Project ALIVE was founded by the European Society of Veterinary Endocrinology (ESVE) in 2016 and endorsed by the Society for Comparative Endocrinology (SCE) in 2017.
It aims to expand the function of both societies by creating a common voice within veterinary endocrinology.
Specifically the project focuses on creating agreement over the definition of common terminology as well as certain "hot topics" within our field.
A common language will help both in clinical and research practice; among its advantages, it enables comparison of clinical and research results, as well as setting of clinical standards. Creating a common language is therefore desperately needed and fully within the remit of both societies' constitutions.
Project ALIVE will aim to tackle the terminology of one endocrinopathy every year, as well as one "hot topic". In addition, previous ALIVE definitions and "hot topic" responses can be revisited each year and can therefore evolve over time.
Each cycle an ALIVE panel will be set up from volunteers from the membership of both societies. The panels will consist of a mix of academics, as well as those in private practice, and will include some key opinion leaders. This mix of the panel is essential in order to create a draft document of definitions that are both scientifically as sound as possible, as well as achievable in daily practice.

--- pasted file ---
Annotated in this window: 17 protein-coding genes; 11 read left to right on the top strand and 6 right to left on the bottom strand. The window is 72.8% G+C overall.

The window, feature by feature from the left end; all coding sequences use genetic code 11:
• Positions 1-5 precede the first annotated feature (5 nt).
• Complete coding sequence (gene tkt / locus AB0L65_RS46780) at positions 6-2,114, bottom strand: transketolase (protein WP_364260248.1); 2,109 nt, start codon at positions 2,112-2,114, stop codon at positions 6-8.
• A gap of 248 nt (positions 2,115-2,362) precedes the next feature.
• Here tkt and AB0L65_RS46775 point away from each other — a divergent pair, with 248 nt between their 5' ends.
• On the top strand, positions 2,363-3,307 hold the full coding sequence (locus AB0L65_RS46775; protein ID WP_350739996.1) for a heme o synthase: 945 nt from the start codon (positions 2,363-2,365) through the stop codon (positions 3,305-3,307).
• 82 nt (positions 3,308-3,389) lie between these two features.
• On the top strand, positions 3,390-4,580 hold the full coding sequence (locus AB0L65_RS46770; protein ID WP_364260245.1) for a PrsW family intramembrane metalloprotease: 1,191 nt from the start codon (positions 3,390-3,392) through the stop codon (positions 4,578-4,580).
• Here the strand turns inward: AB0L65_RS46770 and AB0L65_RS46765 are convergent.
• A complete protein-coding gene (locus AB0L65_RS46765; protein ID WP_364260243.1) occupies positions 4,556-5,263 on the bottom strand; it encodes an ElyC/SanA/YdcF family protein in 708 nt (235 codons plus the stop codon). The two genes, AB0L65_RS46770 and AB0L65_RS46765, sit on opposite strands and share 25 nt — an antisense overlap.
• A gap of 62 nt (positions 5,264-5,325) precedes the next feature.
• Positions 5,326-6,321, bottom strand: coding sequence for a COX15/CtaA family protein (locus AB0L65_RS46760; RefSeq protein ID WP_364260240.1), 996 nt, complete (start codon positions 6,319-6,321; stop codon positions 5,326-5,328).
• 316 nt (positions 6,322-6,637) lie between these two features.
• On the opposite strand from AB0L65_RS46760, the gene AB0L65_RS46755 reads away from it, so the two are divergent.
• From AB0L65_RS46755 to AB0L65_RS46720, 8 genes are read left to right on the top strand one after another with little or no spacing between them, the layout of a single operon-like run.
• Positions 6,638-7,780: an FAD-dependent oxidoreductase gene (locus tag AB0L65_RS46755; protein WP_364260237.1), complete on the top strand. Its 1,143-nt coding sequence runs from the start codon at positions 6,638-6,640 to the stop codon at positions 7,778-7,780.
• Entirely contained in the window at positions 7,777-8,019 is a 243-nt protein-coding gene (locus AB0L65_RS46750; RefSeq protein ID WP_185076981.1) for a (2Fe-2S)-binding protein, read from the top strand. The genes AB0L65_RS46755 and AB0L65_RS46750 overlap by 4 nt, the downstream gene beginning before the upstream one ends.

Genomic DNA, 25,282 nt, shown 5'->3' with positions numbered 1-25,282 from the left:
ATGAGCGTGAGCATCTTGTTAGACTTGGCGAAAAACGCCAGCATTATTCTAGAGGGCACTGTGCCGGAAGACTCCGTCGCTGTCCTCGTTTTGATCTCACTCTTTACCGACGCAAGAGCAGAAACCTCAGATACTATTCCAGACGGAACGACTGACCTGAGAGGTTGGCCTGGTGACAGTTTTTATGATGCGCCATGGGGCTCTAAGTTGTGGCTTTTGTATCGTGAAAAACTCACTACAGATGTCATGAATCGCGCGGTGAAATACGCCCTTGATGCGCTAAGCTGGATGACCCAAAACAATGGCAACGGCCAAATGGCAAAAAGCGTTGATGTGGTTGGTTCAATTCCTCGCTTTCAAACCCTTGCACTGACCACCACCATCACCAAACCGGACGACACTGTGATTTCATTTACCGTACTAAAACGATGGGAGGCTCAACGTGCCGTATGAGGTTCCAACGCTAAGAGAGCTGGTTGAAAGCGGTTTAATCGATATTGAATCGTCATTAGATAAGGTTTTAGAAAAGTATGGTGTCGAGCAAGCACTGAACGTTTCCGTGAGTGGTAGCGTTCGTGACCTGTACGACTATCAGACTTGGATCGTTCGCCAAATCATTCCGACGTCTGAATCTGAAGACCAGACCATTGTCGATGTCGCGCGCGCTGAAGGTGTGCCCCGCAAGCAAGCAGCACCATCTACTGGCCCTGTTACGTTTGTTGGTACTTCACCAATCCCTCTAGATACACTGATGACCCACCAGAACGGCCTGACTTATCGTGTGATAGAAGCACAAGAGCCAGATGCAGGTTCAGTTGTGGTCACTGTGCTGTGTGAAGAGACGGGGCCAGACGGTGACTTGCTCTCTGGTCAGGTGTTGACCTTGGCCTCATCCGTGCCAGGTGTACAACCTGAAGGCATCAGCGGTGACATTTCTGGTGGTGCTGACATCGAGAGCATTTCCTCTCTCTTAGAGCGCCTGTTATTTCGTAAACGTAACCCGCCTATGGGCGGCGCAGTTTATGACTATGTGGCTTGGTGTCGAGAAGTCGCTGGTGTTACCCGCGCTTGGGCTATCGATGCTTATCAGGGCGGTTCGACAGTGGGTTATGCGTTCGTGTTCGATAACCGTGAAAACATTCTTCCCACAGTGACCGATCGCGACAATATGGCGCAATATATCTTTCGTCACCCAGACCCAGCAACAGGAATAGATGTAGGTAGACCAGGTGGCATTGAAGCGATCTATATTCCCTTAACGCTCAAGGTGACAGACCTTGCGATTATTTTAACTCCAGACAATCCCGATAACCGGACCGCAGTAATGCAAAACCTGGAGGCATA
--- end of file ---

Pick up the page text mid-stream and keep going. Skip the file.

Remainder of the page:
After the panel discussions, the draft document will be shown to both memberships with a view to ask for endorsement.
A majority endorsement (>50%) would enable the definitions to become the official ALIVE-approved definition and can from then on forward be referred to as such in any publication or in clinical practice.
Once agreed, all members are encouraged to use these ALIVE definitions in research and practice.
Please note that we encourage you to endorse if you do not feel strongly opposed to the statement. Currently we have no consensus and therefore no uniform voice that can help colleagues in practice. ALIVE statements and definitions were created after weeks of intense debate of the entire panel. They often aim to create more clarity in confusing areas and would therefore help colleagues practise better endocrine practice. By definition consensus statements do not reflect any one individual's ideal opinion; nevertheless, agreement and therefore a uniform message we can share with colleagues is better than the current situation, where we have no agreement and therefore only confusion. A uniformly endorsed statement enables our societies to create clarity for those colleagues who perhaps lack the experience, time to gain insight or confidence to understand the current state of affairs. If you choose to endorse the ALIVE statement, you can still make comments on how you think the statement could be improved - these comments will go forward for consideration in subsequent ALIVE meetings.
In short, the ALIVE project is as much a political process as it is a scientific one.
Thank you for being part of project ALIVE - let's create a common language to achieve our common goal - improved welfare of patients with endocrine disease.
Stijn Niessen - President ESVE - Chair project ALIVE
Patty Lathan - President SCE